High-Value Adding Pathways For Merchant Acquirers

The payments landscape underwent a significant transformation last year. With the spread of COVID-19, merchants were faced with the challenge of optimizing the customer payment experience and building organizational resilience.

A merchant’s ability to enable and streamline payment acceptance is now at the forefront of the shopping experience. Therefore, adapting their customer-facing and operational payments processes to digital, contactless payment channels was vital. Acquiring was once a stable and steady background business which facilitated the acceptance and processing of debit and credit cards at point-of-service and remotely (via phone and mail), but it has since evolved into a key differentiator for businesses.

What Is A Merchant Acquirer?

The card acquiring bank, or “acquirer”, is a bank or financial institution that processes credit and debit cards on behalf of a company or merchant via card networks. In general, the term ‘acquirer’ can refer to either a merchant acquirer or a corporate acquirer.

Merchant acquirers help merchants with all matters related to credit cards and transactions, including:

  1. Payment processing:
    Verifying the customer’s identity
    Authorization of cards
    Receiving the money from the bank that issued the card
  2. Payment of all scheme fees on behalf of the merchant (Visa, MasterCard, AMEX, etc.)
  3. Assisting the merchant with refunds, chargebacks, and returns

Why Do Merchant Acquirers Need High-Value Adding Pathways?

Changing consumer attitudes toward cash and other contact-based payment methods, as well as lockdowns that limit physical interactions, have changed the way businesses manage and accept payments.

Plastic cards have long been the dominant payment method for mature markets and the adoption of more modern payment methods such as mobile payments and digital wallets has lagged for both in-store and online purchases. COVID-19 has sparked unprecedented global appetite for new forms of payment and created the impetus needed to overcome consumer inertia.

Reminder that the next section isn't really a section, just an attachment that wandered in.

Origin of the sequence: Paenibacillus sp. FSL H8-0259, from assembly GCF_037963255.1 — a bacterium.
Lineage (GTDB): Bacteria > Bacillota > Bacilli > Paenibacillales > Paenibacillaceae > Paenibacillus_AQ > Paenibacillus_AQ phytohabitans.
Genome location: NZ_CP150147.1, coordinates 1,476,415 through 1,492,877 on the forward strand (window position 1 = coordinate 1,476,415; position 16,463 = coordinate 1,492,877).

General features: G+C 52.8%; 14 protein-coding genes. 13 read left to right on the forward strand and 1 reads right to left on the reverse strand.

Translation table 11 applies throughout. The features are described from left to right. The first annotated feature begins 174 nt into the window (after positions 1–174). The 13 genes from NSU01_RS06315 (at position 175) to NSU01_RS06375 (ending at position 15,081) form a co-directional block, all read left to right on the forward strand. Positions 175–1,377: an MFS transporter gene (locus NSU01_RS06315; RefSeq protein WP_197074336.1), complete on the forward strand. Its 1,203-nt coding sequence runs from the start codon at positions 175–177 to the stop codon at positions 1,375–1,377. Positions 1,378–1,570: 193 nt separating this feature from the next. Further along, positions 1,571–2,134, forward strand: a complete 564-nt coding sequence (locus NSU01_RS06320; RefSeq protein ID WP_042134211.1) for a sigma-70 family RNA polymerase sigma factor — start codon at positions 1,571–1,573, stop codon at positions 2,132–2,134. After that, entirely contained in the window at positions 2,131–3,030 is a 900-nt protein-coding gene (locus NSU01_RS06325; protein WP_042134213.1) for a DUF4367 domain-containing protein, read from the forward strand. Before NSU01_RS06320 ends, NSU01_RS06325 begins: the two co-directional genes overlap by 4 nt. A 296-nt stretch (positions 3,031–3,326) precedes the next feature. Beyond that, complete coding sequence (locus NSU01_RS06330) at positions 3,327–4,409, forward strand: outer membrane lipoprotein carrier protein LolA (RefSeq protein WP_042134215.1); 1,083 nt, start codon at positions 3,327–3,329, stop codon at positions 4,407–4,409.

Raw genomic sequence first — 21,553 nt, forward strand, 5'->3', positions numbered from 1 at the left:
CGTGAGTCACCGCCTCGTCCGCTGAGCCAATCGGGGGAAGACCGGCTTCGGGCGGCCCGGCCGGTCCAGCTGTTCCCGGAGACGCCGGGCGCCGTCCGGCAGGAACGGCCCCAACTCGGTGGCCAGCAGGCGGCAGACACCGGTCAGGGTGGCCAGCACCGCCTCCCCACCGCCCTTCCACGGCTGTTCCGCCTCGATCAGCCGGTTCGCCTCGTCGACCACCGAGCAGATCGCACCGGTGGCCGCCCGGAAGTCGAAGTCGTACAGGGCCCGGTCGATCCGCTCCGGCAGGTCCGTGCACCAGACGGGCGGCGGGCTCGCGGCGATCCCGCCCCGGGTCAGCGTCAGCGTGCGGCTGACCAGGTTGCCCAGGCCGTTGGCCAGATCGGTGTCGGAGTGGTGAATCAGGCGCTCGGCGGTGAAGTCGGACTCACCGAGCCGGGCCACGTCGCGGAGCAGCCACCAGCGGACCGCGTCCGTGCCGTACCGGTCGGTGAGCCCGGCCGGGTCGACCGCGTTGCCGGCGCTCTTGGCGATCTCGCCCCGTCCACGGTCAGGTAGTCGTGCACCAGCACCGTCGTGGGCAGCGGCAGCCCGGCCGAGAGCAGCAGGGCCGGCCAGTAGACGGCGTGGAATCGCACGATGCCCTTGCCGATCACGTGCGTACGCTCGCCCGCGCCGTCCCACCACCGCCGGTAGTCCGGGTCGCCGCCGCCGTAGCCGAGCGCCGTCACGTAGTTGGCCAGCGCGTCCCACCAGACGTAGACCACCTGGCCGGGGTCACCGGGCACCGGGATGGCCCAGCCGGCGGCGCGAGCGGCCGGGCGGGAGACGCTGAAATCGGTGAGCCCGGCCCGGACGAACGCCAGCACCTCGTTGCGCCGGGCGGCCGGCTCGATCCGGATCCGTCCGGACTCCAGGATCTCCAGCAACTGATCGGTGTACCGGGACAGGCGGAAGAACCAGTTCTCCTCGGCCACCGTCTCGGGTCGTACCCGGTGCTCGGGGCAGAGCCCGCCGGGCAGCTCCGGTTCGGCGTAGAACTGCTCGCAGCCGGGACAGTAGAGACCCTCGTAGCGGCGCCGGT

What can incumbent merchant acquirers do to remain relevant, competitive, and profitable? They can implement new payment strategies that are centered around value-added products and services rather than price. Essentially, it means finding new ways to solve specific problems that merchants and consumers face. Companies in the payments acceptance ecosystem need to think differently about the services and capabilities they provide since businesses today are looking for a partner to help them drive their business, and payments make that possible.

An area where additional value can be added to merchant acquiring is to support fraud prevention efforts. Retailers are facing tighter margins due to the economic downturn, so a potential rise in charge-backs could mean bankruptcy for many.

This challenge can be addressed by using sophisticated, data-driven anti-fraud technology that integrates fraud detection with payment and checkout systems. Identifying fake accounts, mitigating payments risk, and permitting more qualified transactions to occur results in a lower merchant cost and increased revenue, thereby demonstrating the value of a merchant acquirer.

In Conclusion

In many ways, acquirers share similar challenges with the rest of the payments industry. Acquirers’ true opportunity lies in the value-added services and technology they provide; they will continue to play an increasingly important role as payment processing becomes more commoditized. As a result, acquirers can differentiate themselves from the competition. Having such a reputation can only be positive in an industry that is characterized by a high level of consolidation and cutting-edge competition, and where revenue and profits rely heavily on it.

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